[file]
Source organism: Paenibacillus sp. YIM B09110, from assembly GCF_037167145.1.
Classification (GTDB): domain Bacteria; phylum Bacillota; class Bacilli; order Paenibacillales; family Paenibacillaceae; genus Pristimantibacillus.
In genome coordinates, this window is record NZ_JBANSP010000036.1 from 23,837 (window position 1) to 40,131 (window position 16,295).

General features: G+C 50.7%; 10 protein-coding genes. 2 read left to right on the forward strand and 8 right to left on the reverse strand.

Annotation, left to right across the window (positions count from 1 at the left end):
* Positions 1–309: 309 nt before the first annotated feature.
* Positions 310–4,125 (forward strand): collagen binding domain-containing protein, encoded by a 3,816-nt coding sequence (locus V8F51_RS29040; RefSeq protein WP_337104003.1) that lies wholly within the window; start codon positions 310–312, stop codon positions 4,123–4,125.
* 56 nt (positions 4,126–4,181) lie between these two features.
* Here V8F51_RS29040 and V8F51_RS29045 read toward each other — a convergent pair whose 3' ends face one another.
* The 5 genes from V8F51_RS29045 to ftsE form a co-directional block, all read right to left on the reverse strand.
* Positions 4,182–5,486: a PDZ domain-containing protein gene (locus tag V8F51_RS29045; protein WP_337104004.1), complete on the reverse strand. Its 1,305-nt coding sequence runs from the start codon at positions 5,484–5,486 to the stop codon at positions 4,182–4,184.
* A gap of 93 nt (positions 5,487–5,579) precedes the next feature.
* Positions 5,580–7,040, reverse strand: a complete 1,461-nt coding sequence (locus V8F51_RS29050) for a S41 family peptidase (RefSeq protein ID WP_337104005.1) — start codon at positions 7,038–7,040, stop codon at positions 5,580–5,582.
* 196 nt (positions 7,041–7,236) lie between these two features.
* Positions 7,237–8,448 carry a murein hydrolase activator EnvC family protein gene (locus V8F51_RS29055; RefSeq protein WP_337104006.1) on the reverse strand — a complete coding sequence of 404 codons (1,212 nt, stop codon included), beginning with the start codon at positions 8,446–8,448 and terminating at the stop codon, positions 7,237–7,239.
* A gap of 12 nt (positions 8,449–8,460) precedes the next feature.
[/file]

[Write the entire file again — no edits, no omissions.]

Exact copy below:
Source organism: Paenibacillus sp. YIM B09110, from assembly GCF_037167145.1.
Classification (GTDB): domain Bacteria; phylum Bacillota; class Bacilli; order Paenibacillales; family Paenibacillaceae; genus Pristimantibacillus.
In genome coordinates, this window is record NZ_JBANSP010000036.1 from 23,837 (window position 1) to 40,131 (window position 16,295).

General features: G+C 50.7%; 10 protein-coding genes. 2 read left to right on the forward strand and 8 right to left on the reverse strand.

Annotation, left to right across the window (positions count from 1 at the left end):
* Positions 1–309: 309 nt before the first annotated feature.
* Positions 310–4,125 (forward strand): collagen binding domain-containing protein, encoded by a 3,816-nt coding sequence (locus V8F51_RS29040; RefSeq protein WP_337104003.1) that lies wholly within the window; start codon positions 310–312, stop codon positions 4,123–4,125.
* 56 nt (positions 4,126–4,181) lie between these two features.
* Here V8F51_RS29040 and V8F51_RS29045 read toward each other — a convergent pair whose 3' ends face one another.
* The 5 genes from V8F51_RS29045 to ftsE form a co-directional block, all read right to left on the reverse strand.
* Positions 4,182–5,486: a PDZ domain-containing protein gene (locus tag V8F51_RS29045; protein WP_337104004.1), complete on the reverse strand. Its 1,305-nt coding sequence runs from the start codon at positions 5,484–5,486 to the stop codon at positions 4,182–4,184.
* A gap of 93 nt (positions 5,487–5,579) precedes the next feature.
* Positions 5,580–7,040, reverse strand: a complete 1,461-nt coding sequence (locus V8F51_RS29050) for a S41 family peptidase (RefSeq protein ID WP_337104005.1) — start codon at positions 7,038–7,040, stop codon at positions 5,580–5,582.
* 196 nt (positions 7,041–7,236) lie between these two features.
* Positions 7,237–8,448 carry a murein hydrolase activator EnvC family protein gene (locus V8F51_RS29055; RefSeq protein WP_337104006.1) on the reverse strand — a complete coding sequence of 404 codons (1,212 nt, stop codon included), beginning with the start codon at positions 8,446–8,448 and terminating at the stop codon, positions 7,237–7,239.
* A gap of 12 nt (positions 8,449–8,460) precedes the next feature.